Bald and the beautiful

Imagine if there was a cure for baldness. Well maybe you don't need to. According to a recent report, there just might be an answer to some of our prayers.

A dermatologist, at the University of Pennsylvania, George Cotsarelis, believes he's found the longed-for silver bullet.

Dr Cotsarelis and his team of researchers gave the lotion to mice and found that it was effective.

Dr Cotsarelis recently told a US science journal that not only had he found the cure, he could have a lotion on sale within two years. It would work, he said, by inhibiting an enzyme, prostaglandin D2.

According to the story, Dr Cotsarelis and his team of researchers gave the lotion to mice and found that it was effective in both stopping hair loss and in regenerating follicles that had already ceased to produce longer hairs. Dr Cotsarelis says he is trying to interest some US drug firms and is hoping it will be on sale soon.

Sounds good? Well maybe.

"It is highly unlikely that this would be a 'cure'," says Gabrielle Caswell, president of the Cosmetic Physicians Society of Australasia. "But perhaps it may aid in hair loss 'management' - if it works."

So maybe we'll have to keep on with the comb-over or the "I shaved this for the Olympics" look.

But what about treatments already out there - do any of these work?

Anyone who's watched late-night TV will have spotted adverts for hair loss clinics such as Advanced Hair Studio or Ashley & Martin.

According to Ashley & Martin's website, its program of "specialty cleansing products, prescribed medications, natural supplements, therapeutic treatments and on-going support will arrest baldness and re-grow hair naturally".

The clinic claims that clinical trials conducted by a "leading dermatologist at one of Australia's leading universities revealed that over 98 per cent of hair loss patients regrew an average of 113 per cent more hair".

The other mob uses the "latest laser beam technology, an FDA approved regrowth pharmaceutical, and a proven scalp and follicle treatment program". Neither website gave a price range, nor indicated how long treatment would take.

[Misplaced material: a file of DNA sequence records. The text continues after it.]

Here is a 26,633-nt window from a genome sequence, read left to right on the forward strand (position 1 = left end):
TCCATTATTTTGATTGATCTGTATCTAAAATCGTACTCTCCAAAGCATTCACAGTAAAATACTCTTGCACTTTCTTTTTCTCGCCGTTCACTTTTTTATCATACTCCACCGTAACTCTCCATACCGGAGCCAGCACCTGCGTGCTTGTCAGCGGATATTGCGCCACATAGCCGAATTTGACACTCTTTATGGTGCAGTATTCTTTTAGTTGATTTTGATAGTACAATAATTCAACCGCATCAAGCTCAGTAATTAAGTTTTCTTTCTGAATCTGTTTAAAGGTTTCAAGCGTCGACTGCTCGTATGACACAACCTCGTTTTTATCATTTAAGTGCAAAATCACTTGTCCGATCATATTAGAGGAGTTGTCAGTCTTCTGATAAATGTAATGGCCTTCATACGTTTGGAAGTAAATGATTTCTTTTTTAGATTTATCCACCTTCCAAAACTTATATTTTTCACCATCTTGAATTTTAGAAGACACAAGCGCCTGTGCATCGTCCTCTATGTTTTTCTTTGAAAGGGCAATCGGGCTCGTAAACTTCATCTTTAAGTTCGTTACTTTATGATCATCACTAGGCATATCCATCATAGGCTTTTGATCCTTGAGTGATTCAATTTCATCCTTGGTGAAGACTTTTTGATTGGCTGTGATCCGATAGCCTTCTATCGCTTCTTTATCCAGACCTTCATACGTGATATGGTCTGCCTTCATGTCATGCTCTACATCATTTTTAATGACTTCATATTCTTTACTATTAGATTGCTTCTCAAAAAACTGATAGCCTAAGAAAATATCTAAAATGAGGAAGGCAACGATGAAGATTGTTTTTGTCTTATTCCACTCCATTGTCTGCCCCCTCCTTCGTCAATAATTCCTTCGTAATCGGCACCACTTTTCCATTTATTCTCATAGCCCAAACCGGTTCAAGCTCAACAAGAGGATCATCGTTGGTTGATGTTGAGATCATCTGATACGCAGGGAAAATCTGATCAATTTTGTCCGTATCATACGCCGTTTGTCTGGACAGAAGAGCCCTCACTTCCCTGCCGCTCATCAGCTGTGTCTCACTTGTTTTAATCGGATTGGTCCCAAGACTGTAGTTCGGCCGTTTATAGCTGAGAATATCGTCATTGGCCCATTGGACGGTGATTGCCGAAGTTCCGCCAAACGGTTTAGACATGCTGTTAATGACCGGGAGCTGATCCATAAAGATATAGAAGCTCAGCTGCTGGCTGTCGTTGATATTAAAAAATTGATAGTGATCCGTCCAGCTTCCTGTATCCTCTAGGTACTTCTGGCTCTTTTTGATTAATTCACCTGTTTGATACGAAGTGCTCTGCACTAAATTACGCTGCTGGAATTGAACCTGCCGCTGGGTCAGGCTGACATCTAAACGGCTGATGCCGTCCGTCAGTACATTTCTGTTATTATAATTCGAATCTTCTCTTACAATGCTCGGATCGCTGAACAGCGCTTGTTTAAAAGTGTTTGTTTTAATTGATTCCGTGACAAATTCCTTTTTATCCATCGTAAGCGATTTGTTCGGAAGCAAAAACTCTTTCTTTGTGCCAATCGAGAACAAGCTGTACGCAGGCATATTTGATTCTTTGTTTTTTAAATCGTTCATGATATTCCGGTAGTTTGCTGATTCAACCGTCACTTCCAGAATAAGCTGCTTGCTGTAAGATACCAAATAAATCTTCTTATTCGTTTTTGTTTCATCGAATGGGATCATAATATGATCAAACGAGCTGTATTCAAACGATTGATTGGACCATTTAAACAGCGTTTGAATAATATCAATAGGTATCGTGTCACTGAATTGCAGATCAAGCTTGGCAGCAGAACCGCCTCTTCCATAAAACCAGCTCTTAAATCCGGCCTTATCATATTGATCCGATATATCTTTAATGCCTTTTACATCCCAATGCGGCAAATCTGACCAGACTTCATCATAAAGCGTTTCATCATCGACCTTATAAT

But many men - former cricketer Shane Warne included - do seem to swear by these places, though not all methods are suitable for everyone.

As Dr Caswell told me when I asked her about Dr Cotsarelis's baldness cure: "For any treatments to have the desired effect, they normally need to be started early. They have no effect when a man has been totally bald for 20 years – the only treatment in this instance is hair transplantation and this is only feasible if there are sufficient donor hair follicles available."

Dr Caswell is a big fan of PRP treatment. This, she says, involves extracting a little bit of blood and spinning it in a centrifuge to separate out the plasma and platelet portion. This is then injected back into the skin, stimulating the hair follicle cells and getting them working again. This is combined with ''derma rolling".

Dr Caswell explains: "It stimulates hair growth by creating controlled damage to the skin. The derma roller is a hand-held device with surgical steel micro needles that are rolled across the skin, creating microscopic punctures into the skin, which is meant to enhance the skin's natural healing abilities by temporarily opening pores on the surface. These punctures are perceived by the skin as damage, which stimulates the release of growth factors." It sounds like torture. ("It can be painful and uncomfortable for the patient with some swelling and bruising") and isn't cheap ("It usually starts at $1100 per treatment"). And on top of that it might not work.

"Responses to all treatments for balding can be variable," Dr Caswell says. "Influencing factors include the patient's general health, lifestyle habits and the type of hair loss they experience."

So why bother? Many men shrug off the creeping loss of hair without a worry while others find it really strikes at the heart of their self-esteem.

Some will shave off what's left and maybe grow a little beard to compensate. Others might wear a hat. And then there are wigs and artful grooming - the modern-day comb-over that seeks to hide that expanding bald spot with careful placement and product.

But the fact is that we're probably all going to lose our hair sooner or later. Baldness is in our genes - it's not called male pattern baldness for nothing. So whatever side you take in the 'balding gracefully' debate, the fact is that an out-and-out cure would be a huge, Viagra-beating money spinner for Big Pharma.

Would you get treated for baldness? Or are you just letting nature take her course?